Dressed in catsuits adorned with fluorescent specks, four contortionists mimic the wriggling movements of jarred specimens that have sprung to life from the Seeker’s (an archetypal “mad scientist”) curio cabinet. Maintaining pinpoint precision, the quartet of loose-limbed performers pretzel their bodies with astonishing pace and panache—quite simply, a marvel of superhuman flexibility.

In crafting “Kurios’” enchantment, Laprise explains that he modeled the far-flung fantasy on “steampunk” precisely because “it is the antithesis of technology.”

“The whole principle of steampunk is, ‘What would have happened if electricity wasn’t discovered?’ We would still be using the power of steam. [Kurios] has got that retro, futuristic element…[because] we are in the past, but also, we are in a place of profound inventions at every single moment. So that ingenuity was interesting for me.”

As the story progresses within the protagonist’s makeshift mechanical world, it’s also hard not to notice the amazing collection of antiques that enhance the choreographic spectacle.

From telegraphs to gramophones to a gigantic cyborg-like hand, Laprise further elucidates that the set design’s Victorian-era aesthetic reference to the 1900 Paris Exposition Universelle—a monumental year after the Eiffel Tower was unveiled. Even the main characters are innovations that harken back to the rise of the Industrial Revolution: Mr Microcosmos (an Oz-like steam engine), Klara the Telegraph of the Invisible, and Nico the Accordion Man.

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Mr Microcosmos is man as a microcosm, running on his own steam and traveling in his own self-contained, self-subsisting ecosystem. Mini Lili lives inside his overcoat. Through the door in his belly, you can catch a glimpse of the furnished interiors of the little lady’s abode, complete with armchair and other necessities of the Victorian home. Photo: Martin Girard / shootstudio.ca © 2014 Cirque du Soleil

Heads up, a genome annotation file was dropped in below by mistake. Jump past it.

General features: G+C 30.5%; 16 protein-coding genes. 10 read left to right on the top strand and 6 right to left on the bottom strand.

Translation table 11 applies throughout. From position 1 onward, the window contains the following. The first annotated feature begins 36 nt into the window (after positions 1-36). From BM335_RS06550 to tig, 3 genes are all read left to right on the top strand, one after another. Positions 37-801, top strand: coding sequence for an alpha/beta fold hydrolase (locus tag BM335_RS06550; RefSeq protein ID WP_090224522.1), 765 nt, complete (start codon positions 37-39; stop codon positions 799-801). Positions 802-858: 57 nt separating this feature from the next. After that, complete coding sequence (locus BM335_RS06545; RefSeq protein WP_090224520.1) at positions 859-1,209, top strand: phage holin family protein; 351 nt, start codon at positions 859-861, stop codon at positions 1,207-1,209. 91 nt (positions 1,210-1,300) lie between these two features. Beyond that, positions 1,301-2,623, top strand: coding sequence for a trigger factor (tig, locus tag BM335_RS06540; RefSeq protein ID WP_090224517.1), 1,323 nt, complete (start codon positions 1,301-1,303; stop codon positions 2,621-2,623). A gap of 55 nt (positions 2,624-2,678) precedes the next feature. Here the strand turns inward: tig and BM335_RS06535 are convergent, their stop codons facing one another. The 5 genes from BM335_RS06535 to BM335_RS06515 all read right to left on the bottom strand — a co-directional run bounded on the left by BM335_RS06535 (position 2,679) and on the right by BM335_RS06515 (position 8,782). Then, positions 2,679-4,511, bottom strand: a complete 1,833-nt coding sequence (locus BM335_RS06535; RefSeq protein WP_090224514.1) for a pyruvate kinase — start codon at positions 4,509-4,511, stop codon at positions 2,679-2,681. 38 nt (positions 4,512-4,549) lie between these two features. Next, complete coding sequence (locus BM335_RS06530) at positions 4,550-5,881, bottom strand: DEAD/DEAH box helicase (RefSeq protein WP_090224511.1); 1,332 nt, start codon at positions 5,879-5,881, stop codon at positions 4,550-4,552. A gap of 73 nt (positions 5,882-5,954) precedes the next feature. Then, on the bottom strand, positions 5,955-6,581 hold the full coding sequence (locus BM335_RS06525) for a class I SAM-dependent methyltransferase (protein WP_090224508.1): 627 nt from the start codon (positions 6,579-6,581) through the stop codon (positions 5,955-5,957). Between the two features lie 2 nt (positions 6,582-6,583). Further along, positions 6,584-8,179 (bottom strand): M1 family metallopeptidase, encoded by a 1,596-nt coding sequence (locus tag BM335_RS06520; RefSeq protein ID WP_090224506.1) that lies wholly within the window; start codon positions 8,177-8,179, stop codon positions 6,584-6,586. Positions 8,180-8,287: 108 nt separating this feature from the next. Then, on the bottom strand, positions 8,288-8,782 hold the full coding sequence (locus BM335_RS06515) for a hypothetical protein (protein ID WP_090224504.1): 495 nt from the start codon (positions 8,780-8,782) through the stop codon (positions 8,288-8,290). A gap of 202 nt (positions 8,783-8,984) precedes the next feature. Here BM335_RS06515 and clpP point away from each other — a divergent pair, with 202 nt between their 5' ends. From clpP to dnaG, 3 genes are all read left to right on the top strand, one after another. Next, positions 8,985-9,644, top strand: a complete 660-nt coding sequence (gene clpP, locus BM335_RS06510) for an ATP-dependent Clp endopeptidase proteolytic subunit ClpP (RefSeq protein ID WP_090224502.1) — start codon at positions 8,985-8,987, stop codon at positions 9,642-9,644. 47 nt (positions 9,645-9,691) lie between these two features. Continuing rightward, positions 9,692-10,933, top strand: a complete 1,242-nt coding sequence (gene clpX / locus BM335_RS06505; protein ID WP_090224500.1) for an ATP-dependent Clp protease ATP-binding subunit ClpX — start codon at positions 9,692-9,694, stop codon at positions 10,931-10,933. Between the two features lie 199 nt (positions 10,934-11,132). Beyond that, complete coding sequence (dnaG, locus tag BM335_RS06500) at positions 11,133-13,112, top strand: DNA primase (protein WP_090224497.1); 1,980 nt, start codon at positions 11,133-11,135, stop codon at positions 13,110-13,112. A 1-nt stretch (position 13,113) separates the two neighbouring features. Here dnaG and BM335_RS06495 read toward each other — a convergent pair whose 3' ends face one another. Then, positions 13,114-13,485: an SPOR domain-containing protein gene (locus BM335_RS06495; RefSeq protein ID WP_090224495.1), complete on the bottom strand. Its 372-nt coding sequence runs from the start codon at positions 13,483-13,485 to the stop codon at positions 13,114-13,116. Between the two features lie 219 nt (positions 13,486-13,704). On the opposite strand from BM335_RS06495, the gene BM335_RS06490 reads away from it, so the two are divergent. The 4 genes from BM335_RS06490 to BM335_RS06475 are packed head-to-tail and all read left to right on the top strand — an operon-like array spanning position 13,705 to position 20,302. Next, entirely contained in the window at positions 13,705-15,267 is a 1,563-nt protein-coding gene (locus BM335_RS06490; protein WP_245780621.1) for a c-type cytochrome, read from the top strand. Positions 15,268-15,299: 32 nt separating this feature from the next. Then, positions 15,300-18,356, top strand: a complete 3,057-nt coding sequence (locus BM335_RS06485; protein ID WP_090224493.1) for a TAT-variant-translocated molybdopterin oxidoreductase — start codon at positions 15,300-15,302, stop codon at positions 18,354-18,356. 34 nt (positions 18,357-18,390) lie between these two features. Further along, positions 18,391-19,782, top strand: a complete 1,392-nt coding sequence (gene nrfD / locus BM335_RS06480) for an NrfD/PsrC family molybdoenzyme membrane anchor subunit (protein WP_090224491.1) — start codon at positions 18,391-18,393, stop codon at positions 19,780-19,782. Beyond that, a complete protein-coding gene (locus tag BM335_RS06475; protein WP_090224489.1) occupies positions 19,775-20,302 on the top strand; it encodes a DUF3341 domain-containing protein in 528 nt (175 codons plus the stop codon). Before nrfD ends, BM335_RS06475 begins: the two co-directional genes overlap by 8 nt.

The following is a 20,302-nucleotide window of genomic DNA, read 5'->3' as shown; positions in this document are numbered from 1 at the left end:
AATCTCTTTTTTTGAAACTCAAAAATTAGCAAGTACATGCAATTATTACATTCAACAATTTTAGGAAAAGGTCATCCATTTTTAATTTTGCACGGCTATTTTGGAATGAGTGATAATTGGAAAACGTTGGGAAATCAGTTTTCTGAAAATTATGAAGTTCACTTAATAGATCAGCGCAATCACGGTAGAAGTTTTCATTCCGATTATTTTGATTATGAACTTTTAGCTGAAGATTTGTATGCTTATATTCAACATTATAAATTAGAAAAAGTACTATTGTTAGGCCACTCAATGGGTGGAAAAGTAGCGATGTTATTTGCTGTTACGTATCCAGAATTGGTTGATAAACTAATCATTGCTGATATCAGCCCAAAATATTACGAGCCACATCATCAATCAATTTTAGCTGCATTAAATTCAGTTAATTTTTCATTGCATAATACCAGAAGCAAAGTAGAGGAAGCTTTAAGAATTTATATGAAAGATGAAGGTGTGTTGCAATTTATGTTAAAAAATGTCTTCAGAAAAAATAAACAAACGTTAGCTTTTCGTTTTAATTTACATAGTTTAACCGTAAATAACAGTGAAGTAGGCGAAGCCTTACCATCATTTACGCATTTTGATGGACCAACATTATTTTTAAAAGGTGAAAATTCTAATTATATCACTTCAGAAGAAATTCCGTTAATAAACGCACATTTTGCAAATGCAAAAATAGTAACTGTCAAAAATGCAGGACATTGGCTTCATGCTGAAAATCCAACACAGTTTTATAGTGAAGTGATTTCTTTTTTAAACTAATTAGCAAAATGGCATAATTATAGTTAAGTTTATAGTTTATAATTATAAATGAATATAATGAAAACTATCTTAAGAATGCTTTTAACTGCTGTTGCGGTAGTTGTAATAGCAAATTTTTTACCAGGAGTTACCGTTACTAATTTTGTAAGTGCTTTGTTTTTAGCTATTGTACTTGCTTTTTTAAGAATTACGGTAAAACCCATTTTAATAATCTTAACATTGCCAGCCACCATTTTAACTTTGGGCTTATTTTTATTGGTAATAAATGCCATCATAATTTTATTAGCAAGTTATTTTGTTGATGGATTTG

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Nico the Accordion Man. The perfect handyman, Nico is a little shy, a tad awkward, and extremely sensitive. Photo: Martin Girard / shootstudio.ca © 2014 Cirque du Soleil

But in typical Cirque du Soleil fashion, the curiously quirky “Kurios” is a spectacle that must be seen in person to fully experience its awe-inducing glimpse into another world.

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Aerial Straps. “Siamese twins” hanging in the air from straps are separated at last when they fly high above the stage in a series of acrobatic figures, sometimes as a pair, sometimes solo. Photo: Pierre Manning / shootstudio.ca © 2014 Cirque du Soleil

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Acro Net. Above a vast ocean, underwater creatures pirouette, bounce and rebound on a net that covers the entire stage. Photo: Martin Girard / shootstudio.ca © 2014 Cirque du Soleil

As Laprise puts it, the theatrical fantasy makes for “an upbeat, uplifting, and addictive show” that dazzles the mind, challenges our perception of reality, and, with the purity of intention, “brings joy to people.”

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Banquine. A group of 13 artists perform spectacular sequences of perfectly synchronized acrobatics and human pyramids that showcase the amazing agility of the human body. Photo: Martin Girard / shootstudio.ca © 2014 Cirque du Soleil

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Rola Bola. A fearless Aviator who happens to be an expert in the discipline of rola bola makes a soft, graceful landing in his small propeller plane, which he will use as a platform. Photo: Martin Girard / shootstudio.ca © 2014 Cirque du Soleil

Even if only an ephemeral escape from real-world woes, come unlock a cabinet of curiosities from “Kurios’” at Odaiba Big Top.

Cirque du Soleil: Kurios: Cabinet of Curiosities

Due to the nature of the acts in the show, changes in the cast and the content may occur.

Wednesday, February 7, 2018 through July 8 at Odaiba Big Top; “Kurios” will continue its Japan Tour in Osaka, Nagoya, Fukuoka and Sendai.

Tickets: 0570-020-520 (Fujitv Direct Information Desk -- Japanese only)

Running time: 2 hours & 15 minutes, including one 30-minute intermission

Access: Daiba Station via the Yurikamome Line; Tokyo Teleport Station via the Rinkai Line

External Links:

http://www.fujitv.co.jp/en/e_17_07.html (Event Outline & Ticket Pricing)

http://www.kurios.jp  (Official website, Japanese only)

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Photo: Martin Girard, Pierre Manning / shootstudio.ca C 2014 Cirque Du Soleil
© Japan Today

©2018 GPlusMedia Inc.